US chemicals firm wins legal battle with the banks

The fallout from Hexion’s aborted takeover of rival US chemical company Huntsman finally seems to be over, with the banks that were supposed to fund the deal agreeing to pay Huntsman $1.73 billion (?1.04 billion) to settle a lawsuit that alleged they had interfered to derail the buyout - ending the last legal battle over the failed deal. 

’This settlement with the Banks marks a very successful conclusion to this litigation for the company and all of its stakeholders,’ said Peter Huntsman, the company’s chief executive.

The move by Credit Suisse and Deutsche Bank to each pay $316 million in cash, and provide Huntsman with financing of $550 million apiece, follows the $1 billion payment made by Hexion in January to back out of the merger agreement the two companies made in July 2007 - when expectations for a continuing boom in sales of chemicals were still high.


Huntsman profits from merger collapse

However, since the start of the economic downturn, demand for chemicals has plummeted, with many chemical companies becoming increasingly strapped for cash - Huntsman being no exception. Hexion’s owner, private equity firm Apollo Management, tried to get out of the agreement claiming that Huntsman’s increasing levels of debt would have made the merged company insolvent - a claim the Delaware Chancery Court dismissed in September 2008. 

The judge in the Delaware Chancery Court found that Hexion had ’knowingly and intentionally’ violated the merger agreement and said it must now make ’all efforts necessary’ to complete the deal, or face a $3 billion claim for damages from Huntsman. The court also ordered that the 1 October deadline for closing the deal be extended.

However, the banks were unhappy with the decision and decided not to fund the merger, maintaining that combining the companies would render the pair insolvent. This left Apollo and Hexion in a difficult situation as they could no-longer finance the deal.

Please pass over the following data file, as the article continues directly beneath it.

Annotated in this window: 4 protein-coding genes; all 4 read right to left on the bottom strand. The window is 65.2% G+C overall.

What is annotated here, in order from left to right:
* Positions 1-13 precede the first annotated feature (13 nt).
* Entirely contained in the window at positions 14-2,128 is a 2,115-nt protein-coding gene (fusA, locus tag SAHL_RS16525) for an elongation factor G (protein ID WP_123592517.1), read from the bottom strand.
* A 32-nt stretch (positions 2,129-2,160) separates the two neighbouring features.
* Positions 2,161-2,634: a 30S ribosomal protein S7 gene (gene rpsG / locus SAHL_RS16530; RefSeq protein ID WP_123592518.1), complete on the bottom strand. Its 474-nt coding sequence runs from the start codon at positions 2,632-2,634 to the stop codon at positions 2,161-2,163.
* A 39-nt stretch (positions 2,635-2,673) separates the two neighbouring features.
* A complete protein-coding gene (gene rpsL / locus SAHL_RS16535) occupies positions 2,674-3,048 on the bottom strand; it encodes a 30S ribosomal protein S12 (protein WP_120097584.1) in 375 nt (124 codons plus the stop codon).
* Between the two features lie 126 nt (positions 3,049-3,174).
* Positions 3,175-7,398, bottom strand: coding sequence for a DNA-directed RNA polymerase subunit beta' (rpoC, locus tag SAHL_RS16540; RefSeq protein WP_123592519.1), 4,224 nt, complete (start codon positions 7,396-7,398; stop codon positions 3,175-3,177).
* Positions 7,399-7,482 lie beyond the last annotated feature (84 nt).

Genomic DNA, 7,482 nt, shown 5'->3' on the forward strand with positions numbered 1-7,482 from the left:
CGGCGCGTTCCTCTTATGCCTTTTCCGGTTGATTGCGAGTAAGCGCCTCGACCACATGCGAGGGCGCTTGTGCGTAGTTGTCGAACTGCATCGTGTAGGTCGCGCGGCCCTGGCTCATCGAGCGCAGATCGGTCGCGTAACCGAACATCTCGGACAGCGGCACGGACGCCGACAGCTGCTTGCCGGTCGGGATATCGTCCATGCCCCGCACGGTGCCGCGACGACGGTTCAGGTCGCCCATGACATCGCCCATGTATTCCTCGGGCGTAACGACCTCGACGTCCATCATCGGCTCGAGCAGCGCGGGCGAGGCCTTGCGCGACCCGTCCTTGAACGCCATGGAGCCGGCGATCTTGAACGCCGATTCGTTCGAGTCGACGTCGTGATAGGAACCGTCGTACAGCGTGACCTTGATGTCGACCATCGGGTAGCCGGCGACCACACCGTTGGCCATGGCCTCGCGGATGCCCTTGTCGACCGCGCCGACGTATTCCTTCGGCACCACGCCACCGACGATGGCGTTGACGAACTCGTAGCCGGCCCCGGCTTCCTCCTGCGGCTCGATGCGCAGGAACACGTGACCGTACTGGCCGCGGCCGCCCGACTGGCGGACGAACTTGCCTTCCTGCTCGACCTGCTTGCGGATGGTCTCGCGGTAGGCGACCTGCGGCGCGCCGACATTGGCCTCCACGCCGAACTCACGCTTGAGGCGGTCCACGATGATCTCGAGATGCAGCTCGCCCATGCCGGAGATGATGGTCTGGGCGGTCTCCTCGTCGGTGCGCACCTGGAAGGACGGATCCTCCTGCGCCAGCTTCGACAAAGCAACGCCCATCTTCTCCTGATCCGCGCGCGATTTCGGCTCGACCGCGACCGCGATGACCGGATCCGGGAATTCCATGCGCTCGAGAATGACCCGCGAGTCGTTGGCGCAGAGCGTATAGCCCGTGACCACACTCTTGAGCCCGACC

’Both Hexion and Huntsman are ready, willing and able to complete the merger immediately, but have been prevented from doing so by the banks’ breach. We are seeking judicial relief to compel the banks to fund the merger as required by their commitment letter and we intend to pursue this action vigorously,’ said Craig Morrison, Hexion’s chief executive.

But with no way to fund the deal, Hexion had to negotiate a termination of the agreement. On the 14 December the company announced that merger was off and that the $325 million termination fee would be funded by the banks. In addition to the termination fee, certain ’affiliates’ of Apollo agreed to make cash payments to Huntsman for $425 million as well as buying $250 million of 10 year convertible notes.

The settlement included an agreement by Hexion to help Huntsman in its case against the banks, and also resolved Huntsman’s pending court case that alleged that Apollo (and the banks) had interfered with the $9.6 billion merger agreement with European chemical company Basell that it gazumped.

Basell’s subsequent fate suggests the banks may have had good reason to fear the closing of the Huntsman-Hexion deal. After being outbid by Apollo, Basell went on to buy the Lyondell Chemical Company for $20.1 billion in December 2007. That move saddled the combined company with debts of around $26 billion - and when demand for chemicals plummeted due to the recession, the company ran out of funds to continue operating and had to place the US operations of the Lyondell Chemical Company into Chapter 11 bankruptcy. 

Considering the size of the initial $3 billion claim, and the fate of the creditors of Basell, the banks may feel they have got off lightly. But the payout is large enough to suggest that they may hesitate before funding chemical industry deals in the future.

Matt Wilkinson

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